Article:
But I think one thing to take away from this, Judy, is the fact that the guardrails of our system actually worked, and that you had Republican state — secretary of state in Georgia, for example, going against his party.

    Many — obviously, the president and many in his party pushing him to not certify or to question the integrity of the results in Georgia. You had today in Michigan one abstention by a Republican, but the other Republican on the board voting to certify the election. You had judges who were appointed by Republicans pushing back on the lawsuits and deeming them not credible and worthy.

    So, we have multiple instances where we can look back and say, at the end of the day, Washington politicians may not have been particularly brave in stepping out and saying what was clear to everybody at the time, but those in local office, those who are doing the job, the day-to-day job of keeping our democracy intact, did it.

  • Judy Woodruff:

    And, as you say, Amy, most Republican politicians in Washington are still not supporting the idea of a transition.

    But, before we wrap this up, Tam, let's talk about what Joe Biden did today, as he laid out his choices for some of the top jobs in his administration, Cabinet secretaries and so forth.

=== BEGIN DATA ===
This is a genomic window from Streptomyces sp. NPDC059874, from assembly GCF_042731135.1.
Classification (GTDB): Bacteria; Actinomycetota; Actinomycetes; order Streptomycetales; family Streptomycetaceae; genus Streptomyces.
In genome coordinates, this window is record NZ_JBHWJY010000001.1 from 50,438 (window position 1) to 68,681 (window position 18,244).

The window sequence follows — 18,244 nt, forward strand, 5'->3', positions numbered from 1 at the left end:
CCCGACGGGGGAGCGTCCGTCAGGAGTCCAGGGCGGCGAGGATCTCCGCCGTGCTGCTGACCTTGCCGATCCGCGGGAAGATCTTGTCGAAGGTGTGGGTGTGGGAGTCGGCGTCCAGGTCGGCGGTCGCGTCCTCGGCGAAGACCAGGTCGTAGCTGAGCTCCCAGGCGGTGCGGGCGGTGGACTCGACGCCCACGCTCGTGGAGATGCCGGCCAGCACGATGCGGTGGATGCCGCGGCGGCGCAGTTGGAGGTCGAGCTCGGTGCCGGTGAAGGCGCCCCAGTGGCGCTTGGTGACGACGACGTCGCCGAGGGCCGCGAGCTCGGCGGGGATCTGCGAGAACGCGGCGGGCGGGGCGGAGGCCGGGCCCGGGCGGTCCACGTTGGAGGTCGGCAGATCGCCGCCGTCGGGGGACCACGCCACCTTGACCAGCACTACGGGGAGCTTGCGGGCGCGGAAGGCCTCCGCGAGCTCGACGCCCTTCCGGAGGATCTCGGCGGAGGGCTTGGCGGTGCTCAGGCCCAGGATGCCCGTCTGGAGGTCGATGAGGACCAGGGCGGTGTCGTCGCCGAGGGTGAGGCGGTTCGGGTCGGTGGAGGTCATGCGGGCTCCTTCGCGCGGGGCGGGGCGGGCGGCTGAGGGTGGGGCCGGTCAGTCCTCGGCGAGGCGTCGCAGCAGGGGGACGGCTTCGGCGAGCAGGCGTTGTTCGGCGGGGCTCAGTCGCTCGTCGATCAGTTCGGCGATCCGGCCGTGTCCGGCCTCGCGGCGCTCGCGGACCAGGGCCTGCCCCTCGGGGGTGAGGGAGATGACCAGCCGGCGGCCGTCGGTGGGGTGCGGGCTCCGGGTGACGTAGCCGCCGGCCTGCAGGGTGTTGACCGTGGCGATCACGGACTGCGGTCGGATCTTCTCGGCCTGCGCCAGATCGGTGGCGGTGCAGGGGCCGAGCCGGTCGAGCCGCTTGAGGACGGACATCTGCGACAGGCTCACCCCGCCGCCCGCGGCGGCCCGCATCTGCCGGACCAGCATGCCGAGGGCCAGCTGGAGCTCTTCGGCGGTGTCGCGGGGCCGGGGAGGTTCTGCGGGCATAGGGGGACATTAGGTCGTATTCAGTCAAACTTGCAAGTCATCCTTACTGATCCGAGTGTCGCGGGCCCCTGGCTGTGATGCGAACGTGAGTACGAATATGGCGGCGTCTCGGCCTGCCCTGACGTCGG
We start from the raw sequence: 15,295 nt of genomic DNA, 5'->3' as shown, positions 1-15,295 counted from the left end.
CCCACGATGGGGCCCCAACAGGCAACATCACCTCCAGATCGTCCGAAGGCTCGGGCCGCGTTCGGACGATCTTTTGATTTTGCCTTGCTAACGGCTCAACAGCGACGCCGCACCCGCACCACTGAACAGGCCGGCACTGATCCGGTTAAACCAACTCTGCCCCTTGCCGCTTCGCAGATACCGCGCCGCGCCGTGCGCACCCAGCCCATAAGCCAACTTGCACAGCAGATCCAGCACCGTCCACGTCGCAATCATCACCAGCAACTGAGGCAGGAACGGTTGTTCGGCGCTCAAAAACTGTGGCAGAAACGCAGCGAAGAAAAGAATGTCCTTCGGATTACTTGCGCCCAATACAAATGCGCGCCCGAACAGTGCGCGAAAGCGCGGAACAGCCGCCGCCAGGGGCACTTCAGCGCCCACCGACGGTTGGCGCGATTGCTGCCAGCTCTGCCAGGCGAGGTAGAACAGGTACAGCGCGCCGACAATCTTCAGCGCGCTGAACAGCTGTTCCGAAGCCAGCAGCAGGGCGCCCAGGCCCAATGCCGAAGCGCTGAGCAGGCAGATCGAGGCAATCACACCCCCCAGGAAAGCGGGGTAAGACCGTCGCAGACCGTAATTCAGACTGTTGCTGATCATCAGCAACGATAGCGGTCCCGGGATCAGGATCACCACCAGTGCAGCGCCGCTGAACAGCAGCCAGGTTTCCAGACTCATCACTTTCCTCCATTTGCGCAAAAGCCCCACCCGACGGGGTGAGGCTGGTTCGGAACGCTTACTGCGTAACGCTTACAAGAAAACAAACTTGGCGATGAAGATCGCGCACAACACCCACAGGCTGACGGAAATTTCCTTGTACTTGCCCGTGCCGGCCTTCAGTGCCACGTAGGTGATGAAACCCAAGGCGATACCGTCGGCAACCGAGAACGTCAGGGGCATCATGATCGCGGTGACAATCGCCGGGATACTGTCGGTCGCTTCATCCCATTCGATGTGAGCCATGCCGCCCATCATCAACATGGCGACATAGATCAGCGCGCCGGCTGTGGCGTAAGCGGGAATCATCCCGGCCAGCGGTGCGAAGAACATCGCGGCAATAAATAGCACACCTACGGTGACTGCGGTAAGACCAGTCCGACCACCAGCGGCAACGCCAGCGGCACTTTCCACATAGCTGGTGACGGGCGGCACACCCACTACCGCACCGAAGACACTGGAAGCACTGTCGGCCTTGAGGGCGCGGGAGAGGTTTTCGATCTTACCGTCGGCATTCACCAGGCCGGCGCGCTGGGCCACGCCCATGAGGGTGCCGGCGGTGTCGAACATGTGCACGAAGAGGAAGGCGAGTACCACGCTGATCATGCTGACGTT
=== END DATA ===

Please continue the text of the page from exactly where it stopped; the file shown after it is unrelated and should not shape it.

What do you — what is this adding up to? What does it look like to you the Biden administration priorities will be?

  • Tamara Keith:

    Well, there aren't a lot of surprises on this list. In fact, there are no surprises on this list. These are all people who have served in multiple administrations, who have high-level experience, who are widely respected.

    And it's also a diverse group. You know, there's the first female director of national intelligence, the first Latino homeland security director.

    So, what you have is essentially what Biden said he was going to do. And you have — we also have — there's reporting out that Janet Yellen would be named the Treasury secretary, making her the first female Treasury secretary, following her previous stint as the first female Fed chair and also previously on the Council of Economic Advisers.